Over the past 34 years of legal practice I have gained the necessary tools to be an effective jurist ?legal competence, experience, temperament, integrity, and a commitment to public service. I began my legal career in a high volume civil litigation practice within the greater metropolitan Chicago area. The practice involved not only civil litigation of all types, but additionally included exposure to numerous disciplines within the law, including but not limited to domestic relations, criminal defense, real estate transactions, corporate matters, and bankruptcy cases. Eventually, I began my own practice which included many if not all of the matters described above. Throughout my years as a practitioner I have represented clients in all areas of the law and in various perspectives. I understand the nature of the law and litigation. I understand how to manage a practice and manage litigation. I have learned and understand the needs of the litigant and the importance of understanding their unique perspective. I believe the most effective judges are those who have extensive practical experience in areas throughout the law. As a result, I have gained the insights and knowledge to be an effective jurist. Included in the criteria for a jurist is integrity, temperament, and a commitment to public service. I have demonstrated throughout my 34 years of practice along with over 25 years of public service that my integrity is beyond reproach. I have been fortunate to be involved in public service for over 25 years, beginning with service to the Village of Buffalo Grove as a member of the Zoning Board of Appeals, Plan Commissioner, Village Trustee for over 20 years, and currently as the Village President. It has been a long standing belief that service above self is most important. I have learned much from my years in the public eye. The political process is not much different from the legal process. It is the determination of making authoritative decisions within an environment of conflicting interests, desires, and resources. I have demonstrated throughout my public life as well as private practice the ability to effectively lead and make difficult decisions. While some may not necessarily agree with all of my decisions, I have learned that by carefully explaining the rationale behind those decisions most individuals will accept and appreciate my position. This similar process is vital to Judges, as well. It is not sufficient to merely rule, it is just as important to explain the reasoning behind the decision in order to insure compliance. It is imperative that members of the judiciary be fair, well reasoned and understand not merely the law, but how the application of the law impacts the parties before the bench. Over the past 34 years of private practice and public service I have gained these important traits which will serve me well in the judicial forum.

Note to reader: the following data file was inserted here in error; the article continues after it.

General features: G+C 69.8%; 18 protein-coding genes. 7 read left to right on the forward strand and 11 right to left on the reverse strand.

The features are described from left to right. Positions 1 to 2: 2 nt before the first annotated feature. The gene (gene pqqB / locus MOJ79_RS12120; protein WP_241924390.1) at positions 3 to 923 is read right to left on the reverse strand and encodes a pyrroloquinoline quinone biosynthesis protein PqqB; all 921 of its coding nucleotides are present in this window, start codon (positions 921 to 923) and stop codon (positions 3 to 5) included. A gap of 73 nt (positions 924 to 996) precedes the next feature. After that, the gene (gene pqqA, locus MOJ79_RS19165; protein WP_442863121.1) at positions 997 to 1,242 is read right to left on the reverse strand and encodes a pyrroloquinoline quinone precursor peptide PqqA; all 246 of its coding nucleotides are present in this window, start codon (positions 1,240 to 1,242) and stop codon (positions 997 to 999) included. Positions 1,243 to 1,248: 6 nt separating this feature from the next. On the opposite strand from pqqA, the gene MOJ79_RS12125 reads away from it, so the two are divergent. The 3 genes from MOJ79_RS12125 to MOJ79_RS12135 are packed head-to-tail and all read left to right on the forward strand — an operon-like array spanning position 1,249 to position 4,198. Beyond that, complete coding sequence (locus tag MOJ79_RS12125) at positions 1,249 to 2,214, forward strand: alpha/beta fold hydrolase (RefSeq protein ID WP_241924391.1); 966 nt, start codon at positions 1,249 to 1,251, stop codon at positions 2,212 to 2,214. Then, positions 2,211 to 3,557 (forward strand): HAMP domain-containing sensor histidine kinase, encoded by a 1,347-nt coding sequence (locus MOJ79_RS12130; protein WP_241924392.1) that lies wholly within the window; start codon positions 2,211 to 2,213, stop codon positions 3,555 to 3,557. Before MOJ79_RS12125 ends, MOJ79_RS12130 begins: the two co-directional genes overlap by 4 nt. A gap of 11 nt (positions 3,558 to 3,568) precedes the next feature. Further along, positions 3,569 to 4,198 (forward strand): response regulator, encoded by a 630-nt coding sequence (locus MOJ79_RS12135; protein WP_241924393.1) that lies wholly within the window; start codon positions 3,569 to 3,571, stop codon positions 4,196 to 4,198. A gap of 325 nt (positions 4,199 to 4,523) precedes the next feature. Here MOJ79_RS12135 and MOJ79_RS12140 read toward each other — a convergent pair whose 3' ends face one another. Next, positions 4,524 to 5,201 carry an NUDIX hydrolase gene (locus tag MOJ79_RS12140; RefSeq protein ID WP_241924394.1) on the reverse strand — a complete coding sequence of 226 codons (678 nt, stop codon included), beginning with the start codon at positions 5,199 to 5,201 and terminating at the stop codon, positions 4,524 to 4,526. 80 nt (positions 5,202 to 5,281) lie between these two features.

What are your thoughts on mandatory sentencing? Do you believe judges should have greater leeway when it comes to sentencing defendants? Why or why not?

While mandatory sentencing has theoretical benefits, including, but not limited to consistency of sentences and avoidance of forum or judge shopping, I believe that judges need to have discretion in the sentencing process. No two cases are the same - no two defendants are the same. Numerous circumstances must be weighed when dealing with individuals and crimes. Sentencing should not be imposed by rote. If the purpose of imposing a sentence is merely to punish the individual, then strict guidelines may be appropriate. However, if the goal is to reform the behavior and rehabilitate the offender, the sentence must be tailored to best benefit the individual and serve the overall purpose.

What are your thoughts on the use of drug courts, domestic violence courts, veterans courts, mental health courts and prostitution courts? Have they been effective?

Specialized courts have yielded great benefits to all components within the judicial process. The specialized courts, such as domestic violence court and drug court may serve to identify particular and individualized concerns regarding litigants. The process can use professionals assigned to the specialized courts or whom the courts can utilize to modify existing behaviors thereby avoiding recidivism and creating a more positive environment for the litigant, thereby not only benefiting the litigant, but the community at large, as well.

Do you support eliminating the ban on cameras and recording devices in Illinois courtrooms? Why or why not?

Approximately 18 years ago, as a Village Trustee for the Village of Buffalo Grove I was intimately involved in the decision to televise Village Board meetings. I am proud to claim Buffalo Grove was one of the first municipalities to routinely televise public meetings. This process has been extremely beneficial to the community by keeping the decision making process transparent. The feedback received from citizens who view meetings has been critical in decisions made by the Board. Recently, the Illinois Supreme Court lifted the ban on cameras and recording devices in courtrooms. I strongly approve of that decision. I believe citizens have the right to see for themselves the judicial process. The public will be better able to make decisions regarding the necessity the passage of laws and of the imposition of penalties. Further, if judges continue to be elected or retained, the process will be better served with a more informed public. However, the process should not be allowed globally. The rights of individuals, including witnesses need to be protected. Not all types of cases need to be televised or recorded. Strict, but reasonable standards need to be created to avoid potential abuse.